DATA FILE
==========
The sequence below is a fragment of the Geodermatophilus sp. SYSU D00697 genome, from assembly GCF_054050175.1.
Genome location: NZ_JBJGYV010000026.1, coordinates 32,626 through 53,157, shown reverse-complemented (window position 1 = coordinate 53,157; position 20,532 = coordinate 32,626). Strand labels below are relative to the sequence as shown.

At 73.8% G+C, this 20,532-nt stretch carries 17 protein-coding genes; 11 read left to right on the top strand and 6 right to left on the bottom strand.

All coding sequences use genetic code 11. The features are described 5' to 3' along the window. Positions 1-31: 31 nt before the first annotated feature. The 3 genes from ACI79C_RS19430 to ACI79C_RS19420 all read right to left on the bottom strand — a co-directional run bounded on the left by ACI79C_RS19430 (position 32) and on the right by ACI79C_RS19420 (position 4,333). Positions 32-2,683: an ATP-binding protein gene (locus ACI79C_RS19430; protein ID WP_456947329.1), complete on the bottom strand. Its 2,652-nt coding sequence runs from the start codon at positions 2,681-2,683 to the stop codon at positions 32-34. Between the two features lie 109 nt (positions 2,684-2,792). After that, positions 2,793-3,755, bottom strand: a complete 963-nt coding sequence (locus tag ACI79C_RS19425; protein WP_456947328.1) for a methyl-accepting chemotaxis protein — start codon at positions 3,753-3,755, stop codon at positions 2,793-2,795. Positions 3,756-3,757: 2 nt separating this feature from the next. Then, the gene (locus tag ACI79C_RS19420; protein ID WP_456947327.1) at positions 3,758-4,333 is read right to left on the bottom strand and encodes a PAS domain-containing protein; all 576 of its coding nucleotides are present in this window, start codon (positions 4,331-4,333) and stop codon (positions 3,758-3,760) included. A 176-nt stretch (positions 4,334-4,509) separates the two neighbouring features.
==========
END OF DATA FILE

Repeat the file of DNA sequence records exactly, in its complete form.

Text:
The sequence below is a fragment of the Geodermatophilus sp. SYSU D00697 genome, from assembly GCF_054050175.1.
Genome location: NZ_JBJGYV010000026.1, coordinates 32,626 through 53,157, shown reverse-complemented (window position 1 = coordinate 53,157; position 20,532 = coordinate 32,626). Strand labels below are relative to the sequence as shown.

At 73.8% G+C, this 20,532-nt stretch carries 17 protein-coding genes; 11 read left to right on the top strand and 6 right to left on the bottom strand.

All coding sequences use genetic code 11. The features are described 5' to 3' along the window. Positions 1-31: 31 nt before the first annotated feature. The 3 genes from ACI79C_RS19430 to ACI79C_RS19420 all read right to left on the bottom strand — a co-directional run bounded on the left by ACI79C_RS19430 (position 32) and on the right by ACI79C_RS19420 (position 4,333). Positions 32-2,683: an ATP-binding protein gene (locus ACI79C_RS19430; protein ID WP_456947329.1), complete on the bottom strand. Its 2,652-nt coding sequence runs from the start codon at positions 2,681-2,683 to the stop codon at positions 32-34. Between the two features lie 109 nt (positions 2,684-2,792). After that, positions 2,793-3,755, bottom strand: a complete 963-nt coding sequence (locus tag ACI79C_RS19425; protein WP_456947328.1) for a methyl-accepting chemotaxis protein — start codon at positions 3,753-3,755, stop codon at positions 2,793-2,795. Positions 3,756-3,757: 2 nt separating this feature from the next. Then, the gene (locus tag ACI79C_RS19420; protein ID WP_456947327.1) at positions 3,758-4,333 is read right to left on the bottom strand and encodes a PAS domain-containing protein; all 576 of its coding nucleotides are present in this window, start codon (positions 4,331-4,333) and stop codon (positions 3,758-3,760) included. A 176-nt stretch (positions 4,334-4,509) separates the two neighbouring features.